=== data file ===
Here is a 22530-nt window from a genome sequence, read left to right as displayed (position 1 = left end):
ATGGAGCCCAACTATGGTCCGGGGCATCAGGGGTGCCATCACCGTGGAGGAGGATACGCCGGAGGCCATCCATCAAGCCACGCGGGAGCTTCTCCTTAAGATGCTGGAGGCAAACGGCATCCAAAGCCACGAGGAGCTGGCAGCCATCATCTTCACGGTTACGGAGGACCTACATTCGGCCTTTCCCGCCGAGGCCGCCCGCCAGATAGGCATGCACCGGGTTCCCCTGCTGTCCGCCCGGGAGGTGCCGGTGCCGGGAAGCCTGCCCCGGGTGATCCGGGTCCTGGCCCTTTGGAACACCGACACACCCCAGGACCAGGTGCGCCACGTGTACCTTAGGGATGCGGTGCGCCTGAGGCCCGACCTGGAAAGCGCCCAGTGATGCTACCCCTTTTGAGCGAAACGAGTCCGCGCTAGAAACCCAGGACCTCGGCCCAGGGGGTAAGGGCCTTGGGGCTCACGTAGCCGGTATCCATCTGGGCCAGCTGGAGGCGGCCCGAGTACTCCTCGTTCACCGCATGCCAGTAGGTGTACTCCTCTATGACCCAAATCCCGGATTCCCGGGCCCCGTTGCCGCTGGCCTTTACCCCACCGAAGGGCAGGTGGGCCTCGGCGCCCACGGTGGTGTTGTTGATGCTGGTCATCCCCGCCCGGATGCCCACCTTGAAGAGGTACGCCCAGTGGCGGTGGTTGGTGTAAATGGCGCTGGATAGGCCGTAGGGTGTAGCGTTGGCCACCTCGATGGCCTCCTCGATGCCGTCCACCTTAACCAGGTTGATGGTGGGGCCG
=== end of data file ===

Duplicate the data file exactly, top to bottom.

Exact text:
Here is a 22530-nt window from a genome sequence, read left to right as displayed (position 1 = left end):
ATGGAGCCCAACTATGGTCCGGGGCATCAGGGGTGCCATCACCGTGGAGGAGGATACGCCGGAGGCCATCCATCAAGCCACGCGGGAGCTTCTCCTTAAGATGCTGGAGGCAAACGGCATCCAAAGCCACGAGGAGCTGGCAGCCATCATCTTCACGGTTACGGAGGACCTACATTCGGCCTTTCCCGCCGAGGCCGCCCGCCAGATAGGCATGCACCGGGTTCCCCTGCTGTCCGCCCGGGAGGTGCCGGTGCCGGGAAGCCTGCCCCGGGTGATCCGGGTCCTGGCCCTTTGGAACACCGACACACCCCAGGACCAGGTGCGCCACGTGTACCTTAGGGATGCGGTGCGCCTGAGGCCCGACCTGGAAAGCGCCCAGTGATGCTACCCCTTTTGAGCGAAACGAGTCCGCGCTAGAAACCCAGGACCTCGGCCCAGGGGGTAAGGGCCTTGGGGCTCACGTAGCCGGTATCCATCTGGGCCAGCTGGAGGCGGCCCGAGTACTCCTCGTTCACCGCATGCCAGTAGGTGTACTCCTCTATGACCCAAATCCCGGATTCCCGGGCCCCGTTGCCGCTGGCCTTTACCCCACCGAAGGGCAGGTGGGCCTCGGCGCCCACGGTGGTGTTGTTGATGCTGGTCATCCCCGCCCGGATGCCCACCTTGAAGAGGTACGCCCAGTGGCGGTGGTTGGTGTAAATGGCGCTGGATAGGCCGTAGGGTGTAGCGTTGGCCACCTCGATGGCCTCCTCGATGCCGTCCACCTTAACCAGGTTGATGGTGGGGCCG